The Consumer Electronics Show (CES) in Las Vegas this week has already served up several inter-connected devices with their own embedded sensors to connect to the Internet and other devices.
Show floor visitors have got their hands on Skype-connected baby monitors; Bluetooth-enabled meat thermometers and ‘smart' ovens, refrigerators, fitness trackers and home automation systems. Google has got in on the act too – unveiling an alliance with car-makers Audi, GM, Hyundai and Honda with the aim of getting Android-connected cars on the road. Elsewhere, chip behemoth Intel showed off the tiny Edison microcomputer which could well feature on future wearable devices.
It's perhaps unsurprising then that Cisco expects this trend to grow in the next few years. The firm has previously predicted that the number of internet-connected devices will grow to 25 billion in 2015 and 50 billion by 2020. The market could grow in value up to £11.5 trillion (US$ 19 trillion) in the next few years, according to CEO John Chambers.
"The internet of things is having its breakout year and this year it will become a mainstream ecosystem and set of technologies," said independent consultant Larry Downes, when speaking at the conference.
However, this latest buzzword in the technology world isn't immune from privacy and security fears, and questions are now being asked if these latest and greatest gadgets will be susceptible to leaking data, or being hacked from cyber criminals.
Infosec experts have already been quick to dampen expectations around the new trend.
“You can expect dumb things will get smarter in 2014,” said Symantec researcher Kevin Haley recently. “With millions of devices connected to the Internet – and in many cases running an embedded operating system – in 2014, they will become a magnet for hackers.
“Security researchers have already demonstrated attacks against smart televisions, medical equipment and security cameras. Already we've seen baby monitors attacked.” Haley also raised concerns that some of these manufacturers haven't sussed out when they have a security problem.
Meanwhile, John Thielens, Chief Security Officer at global software and services provider Axway, believes that IoT could offer up new opportunities to hackers, one of which was able to infiltrate a baby monitor just last year.
“What's interesting is how the bad guys make a business out of this,” he told SCMagazineUK.com.
“Maybe they derive intelligence [from the devices] so that they can see when the heating's off, or when a door's been opened, to know when you're away from home. Or maybe they could correlate your phone with your house. It's the new way of casing the neighbourhood -- cyber criminals are breaking into the physical world.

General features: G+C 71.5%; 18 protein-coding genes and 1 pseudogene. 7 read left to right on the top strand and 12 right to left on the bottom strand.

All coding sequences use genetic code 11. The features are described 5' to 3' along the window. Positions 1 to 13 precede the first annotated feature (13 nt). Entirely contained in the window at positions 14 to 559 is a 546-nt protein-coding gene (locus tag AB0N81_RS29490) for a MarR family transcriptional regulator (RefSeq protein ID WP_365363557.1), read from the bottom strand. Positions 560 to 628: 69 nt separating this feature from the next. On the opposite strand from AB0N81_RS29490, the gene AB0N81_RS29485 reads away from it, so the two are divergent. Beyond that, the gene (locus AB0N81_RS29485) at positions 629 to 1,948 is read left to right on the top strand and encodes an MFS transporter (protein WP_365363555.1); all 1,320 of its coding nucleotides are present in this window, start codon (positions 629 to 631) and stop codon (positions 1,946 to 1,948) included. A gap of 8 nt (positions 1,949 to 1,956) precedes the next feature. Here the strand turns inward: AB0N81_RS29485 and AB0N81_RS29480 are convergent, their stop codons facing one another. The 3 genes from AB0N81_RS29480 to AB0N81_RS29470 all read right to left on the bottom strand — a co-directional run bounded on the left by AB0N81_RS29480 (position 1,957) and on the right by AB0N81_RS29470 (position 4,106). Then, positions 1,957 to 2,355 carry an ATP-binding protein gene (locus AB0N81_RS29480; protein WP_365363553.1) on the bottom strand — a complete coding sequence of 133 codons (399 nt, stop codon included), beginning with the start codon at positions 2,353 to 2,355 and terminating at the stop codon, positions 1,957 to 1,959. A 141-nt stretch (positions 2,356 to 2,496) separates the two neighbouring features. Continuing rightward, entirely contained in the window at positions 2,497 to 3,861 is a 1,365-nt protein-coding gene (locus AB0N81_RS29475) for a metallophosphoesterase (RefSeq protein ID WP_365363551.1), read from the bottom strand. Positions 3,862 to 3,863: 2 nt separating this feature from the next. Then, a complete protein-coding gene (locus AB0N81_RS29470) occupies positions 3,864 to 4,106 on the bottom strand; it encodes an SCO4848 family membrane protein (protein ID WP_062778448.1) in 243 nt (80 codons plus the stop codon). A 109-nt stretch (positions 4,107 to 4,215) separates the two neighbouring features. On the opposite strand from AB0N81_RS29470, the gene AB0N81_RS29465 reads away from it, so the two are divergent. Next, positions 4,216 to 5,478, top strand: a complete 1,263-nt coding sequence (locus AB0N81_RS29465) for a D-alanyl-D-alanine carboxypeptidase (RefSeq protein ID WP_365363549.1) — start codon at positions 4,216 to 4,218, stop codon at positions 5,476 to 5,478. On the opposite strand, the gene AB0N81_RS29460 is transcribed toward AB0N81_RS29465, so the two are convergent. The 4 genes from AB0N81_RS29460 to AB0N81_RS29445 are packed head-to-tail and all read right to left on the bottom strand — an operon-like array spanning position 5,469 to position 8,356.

Thielsen, who added that cyber criminals could even hack connected cars to turn them into moving weapons, added that IoT hardware makers need to change their philosophy towards security, and said that privacy expectations could too shift as a result of new government legislation.
“This is one of the biggest challenges,” he said of hardware makers. “If hardware makers get into the connected devices realm they need to think of themselves as software makers for security and maintenance. There's no culture there [with hardware makers] for diligence and security,” he added, suggesting that many of these manufacturers would need to adopt the approach Microsoft takes with Patch Tuesday.
On the subject of privacy, the Axway CSO went onto say that consumer attitudes will change, most likely as a result in new legislation.
“The expectations on what privacy is will change,” he said, adding that people will be fine with seeing personalised ads based on their viewing habits, but less so on continued government surveillance. “I think government policy will evolve along with this.”
New attacks will be hard to defend against
James Lyne, global head of security research at Sophos, told SCMagazineUK.com that the biggest security concern circling the Internet of Things is that forthcoming attacks will be unknown and, as such, harder to defend against.
“Many have been quick to cast the Internet of Things as the next big security issue, though with little specificity as to what problems may actually exist,” he said.
“In reality, the biggest problem is the fact that today these security issues are generally unknown. Many of these new devices are exposing new sensors and integrating technology in creative ways which could allow digital attacks to have greater power and impact in the physical world. For example, being able to connect into and manipulate fridges, ovens, your domestic electricity, TV (or to add colour, any number of camera-enabled devices) opens up the possibility not only of new types of privacy invasion but also impact on life.
“Future devices could expose more serious privacy or security-compromising functionality. Many of the new devices I've seen so far often feature significant security regressions.”